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Neurochemical Research

, Volume 44, Issue 6, pp 1330–1345 | Cite as

How to Study the Uptake and Toxicity of Nanoparticles in Cultured Brain Cells: The Dos and Don’t Forgets

  • Wiebke Willmann
  • Ralf DringenEmail author
Original Paper

Abstract

Due to their exciting properties, engineered nanoparticles have obtained substantial attention over the last two decades. As many types of nanoparticles are already used for technical and biomedical applications, the chances that cells in the brain will encounter nanoparticles have strongly increased. To test for potential consequences of an exposure of brain cells to engineered nanoparticles, cell culture models for different types of neural cells are frequently used. In this review article we will discuss experimental strategies and important controls that should be used to investigate the physicochemical properties of nanoparticles for the cell incubation conditions applied as well as for studies on the biocompatibility and the cellular uptake of nanoparticles in neural cells. The main focus of this article will be the interaction of cultured neural cells with iron oxide nanoparticles, but similar considerations are important for studying the consequences of an exposure of other types of cultured cells with other types of nanoparticles. Our article aims to improve the understanding of the special technical challenges of working with nanoparticles on cultured neural cells, to identify potential artifacts and to prevent misinterpretation of data on the potential adverse or beneficial consequences of a treatment of cultured cells with nanoparticles.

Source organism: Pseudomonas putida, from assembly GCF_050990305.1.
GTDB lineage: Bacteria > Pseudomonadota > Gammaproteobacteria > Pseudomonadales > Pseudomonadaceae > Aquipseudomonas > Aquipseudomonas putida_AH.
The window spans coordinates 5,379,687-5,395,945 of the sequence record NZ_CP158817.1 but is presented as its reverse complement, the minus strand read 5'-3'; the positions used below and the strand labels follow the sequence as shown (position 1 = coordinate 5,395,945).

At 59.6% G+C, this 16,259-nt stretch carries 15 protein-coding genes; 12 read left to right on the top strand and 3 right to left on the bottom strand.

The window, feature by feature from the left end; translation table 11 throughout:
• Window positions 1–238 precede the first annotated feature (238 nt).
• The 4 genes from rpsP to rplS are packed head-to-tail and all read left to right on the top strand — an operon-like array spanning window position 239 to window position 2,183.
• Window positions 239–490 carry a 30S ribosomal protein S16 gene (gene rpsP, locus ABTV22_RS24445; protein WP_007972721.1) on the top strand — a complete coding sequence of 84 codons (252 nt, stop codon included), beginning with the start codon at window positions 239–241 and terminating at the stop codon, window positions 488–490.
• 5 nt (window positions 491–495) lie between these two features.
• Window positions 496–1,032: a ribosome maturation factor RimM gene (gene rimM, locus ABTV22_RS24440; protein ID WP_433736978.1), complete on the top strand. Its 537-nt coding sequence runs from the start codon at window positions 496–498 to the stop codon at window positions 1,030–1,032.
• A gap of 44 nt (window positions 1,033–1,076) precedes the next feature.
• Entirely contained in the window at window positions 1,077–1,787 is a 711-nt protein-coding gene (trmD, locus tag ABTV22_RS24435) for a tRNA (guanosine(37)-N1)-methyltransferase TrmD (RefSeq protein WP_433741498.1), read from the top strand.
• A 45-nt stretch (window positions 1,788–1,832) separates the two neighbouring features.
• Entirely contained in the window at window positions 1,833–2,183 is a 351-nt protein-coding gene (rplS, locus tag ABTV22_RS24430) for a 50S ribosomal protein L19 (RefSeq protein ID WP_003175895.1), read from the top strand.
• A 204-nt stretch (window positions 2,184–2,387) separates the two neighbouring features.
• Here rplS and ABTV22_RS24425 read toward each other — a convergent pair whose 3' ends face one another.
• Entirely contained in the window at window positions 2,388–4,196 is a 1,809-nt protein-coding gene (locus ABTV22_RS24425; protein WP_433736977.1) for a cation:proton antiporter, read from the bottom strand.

Keywords

Adsorption Biocompatibility Cell cultures Endocytosis Experimental strategies Iron oxide nanoparticles 

Notes

Acknowledgements

The authors thank Dr. Karsten Thiel (Fraunhofer IFAM, Bremen) for kindly providing the TEM picture of the DMSA-IONPs.

Compliance with Ethical Standards

Conflict of interest

The authors have no conflict of interest to declare.

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© Springer Science+Business Media, LLC, part of Springer Nature 2018

Authors and Affiliations

  1. 1.Center for Biomolecular Interactions Bremen, Faculty 2 (Biology/Chemistry)University of BremenBremenGermany
  2. 2.Center for Environmental Research and Sustainable TechnologyBremenGermany

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